by Ruth Kinzey, Refresh
Heading down the produce aisle, it’s common to see fresh ginger root. And while it is a spice frequently used in Indian, Korean, Japanese and Chinese cooking, recently released findings indicate modern science is continuing to learn about the medicinal benefits it offers.
At the North Carolina Research Campus (NCRC) in Kannapolis, NC, scientists from NC Central and NC A&T identified ginger as a possible treatment for the anemia commonly caused by chemotherapy and renal disease.
TinChung Leung, PhD, and Shengmin Sang, PhD, both scientists at NCRC, believe their research will lead to a new oral option for alleviating this type of anemia. Presently, only injectable treatments for this type of anemia are available, and they have serious side effects.
Sang, the lead scientist for functional foods at NC A&T’s Center for Excellence in Post-Harvest Technologies, is an expert on research involving natural products. He also is studying ginger as a possible preventative for both colon and lung cancers.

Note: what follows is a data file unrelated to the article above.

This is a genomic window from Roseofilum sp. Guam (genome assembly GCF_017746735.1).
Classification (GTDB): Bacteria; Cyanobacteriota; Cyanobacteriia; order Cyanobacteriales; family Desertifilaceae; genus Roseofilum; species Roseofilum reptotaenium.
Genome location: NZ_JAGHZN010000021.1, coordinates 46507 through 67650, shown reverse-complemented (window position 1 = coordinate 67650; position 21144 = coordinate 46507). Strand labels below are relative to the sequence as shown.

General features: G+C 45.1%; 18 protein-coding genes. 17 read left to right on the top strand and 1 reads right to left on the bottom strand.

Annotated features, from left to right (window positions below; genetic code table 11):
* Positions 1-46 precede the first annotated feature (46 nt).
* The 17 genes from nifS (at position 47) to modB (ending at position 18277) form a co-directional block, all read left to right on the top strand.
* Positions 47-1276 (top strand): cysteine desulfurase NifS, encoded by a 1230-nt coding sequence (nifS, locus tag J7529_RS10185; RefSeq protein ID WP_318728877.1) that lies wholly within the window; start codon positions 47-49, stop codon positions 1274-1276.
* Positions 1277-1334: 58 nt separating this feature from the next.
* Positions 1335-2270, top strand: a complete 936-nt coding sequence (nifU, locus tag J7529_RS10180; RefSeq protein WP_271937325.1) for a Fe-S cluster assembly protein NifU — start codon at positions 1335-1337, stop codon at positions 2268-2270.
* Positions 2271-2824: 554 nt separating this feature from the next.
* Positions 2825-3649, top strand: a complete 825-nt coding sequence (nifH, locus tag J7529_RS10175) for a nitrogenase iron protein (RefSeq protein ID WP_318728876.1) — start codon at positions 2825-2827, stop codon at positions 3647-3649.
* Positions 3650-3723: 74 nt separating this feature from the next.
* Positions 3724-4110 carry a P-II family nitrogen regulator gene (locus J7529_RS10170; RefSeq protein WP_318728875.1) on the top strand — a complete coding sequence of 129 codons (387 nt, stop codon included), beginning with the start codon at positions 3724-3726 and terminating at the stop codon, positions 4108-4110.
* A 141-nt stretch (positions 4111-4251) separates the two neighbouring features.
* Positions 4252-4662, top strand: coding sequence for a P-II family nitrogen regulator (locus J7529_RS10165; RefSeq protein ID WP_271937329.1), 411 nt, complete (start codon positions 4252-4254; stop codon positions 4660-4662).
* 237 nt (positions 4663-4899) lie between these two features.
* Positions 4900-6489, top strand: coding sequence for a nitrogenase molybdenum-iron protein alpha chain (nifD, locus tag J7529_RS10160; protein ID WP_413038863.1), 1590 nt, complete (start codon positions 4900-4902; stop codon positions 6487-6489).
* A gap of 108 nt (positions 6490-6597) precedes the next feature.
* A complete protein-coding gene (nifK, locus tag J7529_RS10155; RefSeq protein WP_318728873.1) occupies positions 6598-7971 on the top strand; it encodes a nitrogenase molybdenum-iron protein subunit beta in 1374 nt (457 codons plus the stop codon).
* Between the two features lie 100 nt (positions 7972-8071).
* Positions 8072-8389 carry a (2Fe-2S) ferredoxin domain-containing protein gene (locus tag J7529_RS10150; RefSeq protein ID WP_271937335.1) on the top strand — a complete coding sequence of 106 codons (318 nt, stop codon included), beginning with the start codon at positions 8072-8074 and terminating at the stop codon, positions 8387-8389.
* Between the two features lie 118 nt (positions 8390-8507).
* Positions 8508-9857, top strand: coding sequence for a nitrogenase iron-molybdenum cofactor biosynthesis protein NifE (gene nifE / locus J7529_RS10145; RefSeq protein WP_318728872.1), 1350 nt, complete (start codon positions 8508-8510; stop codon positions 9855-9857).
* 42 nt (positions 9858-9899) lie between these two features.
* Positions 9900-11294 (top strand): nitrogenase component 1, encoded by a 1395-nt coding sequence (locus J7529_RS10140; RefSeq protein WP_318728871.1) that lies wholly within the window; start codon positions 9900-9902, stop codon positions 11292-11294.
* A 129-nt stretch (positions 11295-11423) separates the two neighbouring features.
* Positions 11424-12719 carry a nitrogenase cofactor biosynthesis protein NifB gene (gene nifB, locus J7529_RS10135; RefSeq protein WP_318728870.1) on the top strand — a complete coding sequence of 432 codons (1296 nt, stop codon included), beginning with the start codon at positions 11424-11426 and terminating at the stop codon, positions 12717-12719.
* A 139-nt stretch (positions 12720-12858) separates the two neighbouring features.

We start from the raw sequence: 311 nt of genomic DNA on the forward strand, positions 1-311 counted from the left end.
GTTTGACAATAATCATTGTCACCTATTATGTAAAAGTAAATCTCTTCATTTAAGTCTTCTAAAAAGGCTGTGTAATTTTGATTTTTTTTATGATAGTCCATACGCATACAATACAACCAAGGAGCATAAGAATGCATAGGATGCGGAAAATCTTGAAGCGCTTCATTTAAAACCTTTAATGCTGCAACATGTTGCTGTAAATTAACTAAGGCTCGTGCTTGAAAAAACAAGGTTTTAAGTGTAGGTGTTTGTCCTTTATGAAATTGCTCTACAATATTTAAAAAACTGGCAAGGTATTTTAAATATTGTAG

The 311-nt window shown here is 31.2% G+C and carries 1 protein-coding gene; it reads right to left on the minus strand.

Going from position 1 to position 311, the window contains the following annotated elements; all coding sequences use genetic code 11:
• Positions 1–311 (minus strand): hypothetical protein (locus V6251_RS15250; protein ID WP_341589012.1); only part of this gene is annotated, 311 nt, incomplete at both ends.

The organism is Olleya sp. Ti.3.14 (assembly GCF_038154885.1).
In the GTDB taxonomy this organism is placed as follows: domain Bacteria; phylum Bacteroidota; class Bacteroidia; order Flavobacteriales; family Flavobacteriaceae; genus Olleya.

Ginger root has long been recognized as a natural treatment for gastrointestinal ills, such as nausea, and valued for its anti-inflammatory properties. Taking a quick look back through history, the spice was used in China to help aid digestion, treat upset stomachs, stop diarrhea and avoid nausea for more than 2,000 years. It also has been used to treat arthritis, colic and even heart conditions.
So with this recent announcement, those searching for natural solutions can take heart. It appears there is now proof to the long-held belief that ginger just may cure what ails you.